SO far this year more than 140,000 tons of food has been sent to Somalia, but not all of it has fed the starving.
Frustrated relief workers describe how, since a cease-fire was signed by warring factions in March, the relative peace has also sparked systematic and well-organized looting of relief food. Theft has always accompanied famine relief here, but the crisis has now given rise to "famine profiteers" - merchants operating under the protection of some of the country's warlords.
The chaotic scene at Kismayu port in late August suggests the disorder that allows the organized looting to succeed: A group of gunmen - hired to protect relief food - take a suspected thief behind some containers and menace him with guns; sacks of food split from rope harnesses as they are unloaded, spilling to the ground; loose grains disappear into the hands of anyone on the dock.
It is here that the ship from the International Committee of the Red Cross (ICRC), with 3,000 tons of sorghum, has been looted at least twice, relief workers say. These workers and their organizations can't say how much food has been taken, but sorghum has flooded the market in Somalia, bringing the price for one sack from 100,000 Somali shillings to 4,000 in just two weeks. Freelance gunmen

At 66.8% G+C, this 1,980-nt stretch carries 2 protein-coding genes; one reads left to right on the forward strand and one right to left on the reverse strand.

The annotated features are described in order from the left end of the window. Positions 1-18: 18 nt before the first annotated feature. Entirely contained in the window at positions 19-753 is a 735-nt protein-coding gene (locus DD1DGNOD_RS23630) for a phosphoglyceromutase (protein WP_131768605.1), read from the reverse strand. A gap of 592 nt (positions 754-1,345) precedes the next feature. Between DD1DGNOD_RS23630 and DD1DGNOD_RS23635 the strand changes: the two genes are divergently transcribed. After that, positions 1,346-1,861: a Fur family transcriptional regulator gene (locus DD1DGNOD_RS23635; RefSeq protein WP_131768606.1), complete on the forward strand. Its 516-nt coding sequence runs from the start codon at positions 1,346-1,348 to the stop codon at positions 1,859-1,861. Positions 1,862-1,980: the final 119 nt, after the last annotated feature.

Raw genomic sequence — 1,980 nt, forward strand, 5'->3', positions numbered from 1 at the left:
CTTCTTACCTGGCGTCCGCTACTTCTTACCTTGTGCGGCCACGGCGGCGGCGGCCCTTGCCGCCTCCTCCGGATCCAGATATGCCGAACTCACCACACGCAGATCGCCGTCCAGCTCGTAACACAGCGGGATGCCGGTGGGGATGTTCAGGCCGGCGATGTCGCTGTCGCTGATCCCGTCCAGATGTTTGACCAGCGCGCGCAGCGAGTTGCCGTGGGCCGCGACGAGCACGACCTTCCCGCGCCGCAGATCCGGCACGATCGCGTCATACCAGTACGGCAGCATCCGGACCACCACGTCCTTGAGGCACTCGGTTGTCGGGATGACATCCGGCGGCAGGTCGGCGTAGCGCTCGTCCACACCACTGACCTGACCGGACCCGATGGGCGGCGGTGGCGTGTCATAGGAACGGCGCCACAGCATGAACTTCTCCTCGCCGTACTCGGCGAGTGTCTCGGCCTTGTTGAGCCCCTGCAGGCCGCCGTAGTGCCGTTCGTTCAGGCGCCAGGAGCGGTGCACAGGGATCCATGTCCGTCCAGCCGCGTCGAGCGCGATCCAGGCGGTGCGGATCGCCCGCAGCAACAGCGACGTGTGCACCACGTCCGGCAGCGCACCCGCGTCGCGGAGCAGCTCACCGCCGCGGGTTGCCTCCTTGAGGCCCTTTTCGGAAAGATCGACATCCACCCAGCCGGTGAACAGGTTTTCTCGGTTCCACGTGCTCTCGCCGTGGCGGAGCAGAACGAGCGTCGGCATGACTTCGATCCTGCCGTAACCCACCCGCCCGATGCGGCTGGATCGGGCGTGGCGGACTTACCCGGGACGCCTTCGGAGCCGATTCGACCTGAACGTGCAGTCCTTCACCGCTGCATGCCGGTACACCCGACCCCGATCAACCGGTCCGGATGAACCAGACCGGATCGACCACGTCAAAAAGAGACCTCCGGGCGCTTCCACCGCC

"The ICRC organized convoys [to take food to distribution centers], but they never got to their destination," said one United Nations official working in Kismayu. "It is too dangerous for them to monitor the distribution, so the lorries are diverted along the way." The ICRC is forced to hire freelance gunmen to protect the food, but they are widely accused of looting the food themselves. These boy-mercenaries are easily bought off by merchants or warlords seeking the food.
The situation is the same in the capital Mogadishu. CARE International, which handles food delivery for the UN World Food Programme, also cannot monitor every convoy it sends into the city. "You can follow the distribution map by charting the casualties as they come into the hospital," says a Western relief worker, requesting anonymity, who says he can tell by the increased gunfire that a food convoy is passing nearby.
"In the last few months the petty, random looting that we had before has given way to a more systematic, organized operation run by a few people," he said. "This local mafia releases it onto the market piecemeal, and tries to control the prices."
Looted sorghum from the ICRC ship at Kismayu will travel no further than a secret warehouse and the Kismayu market, because its bulk and cost make transport to Mogadishu markets unprofitable. But stolen rice, corn, beans, and sugar are transported in trucks to the capital, where demand is higher.
"This food is making its way up to the Mogadishu market," says a UN official. "It is clearly a commercial venture."
Other observers in Kismayu say that two of Somalia's most powerful warlords - Mohammed Farah Aidid of the United Somali Congress, who heads a coalition that controls all of southern Somalia, and Omar Jess, a southern leader who controls much of Kismayu and surrounding areas - are at least allowing looting to continue and may be profiting themselves.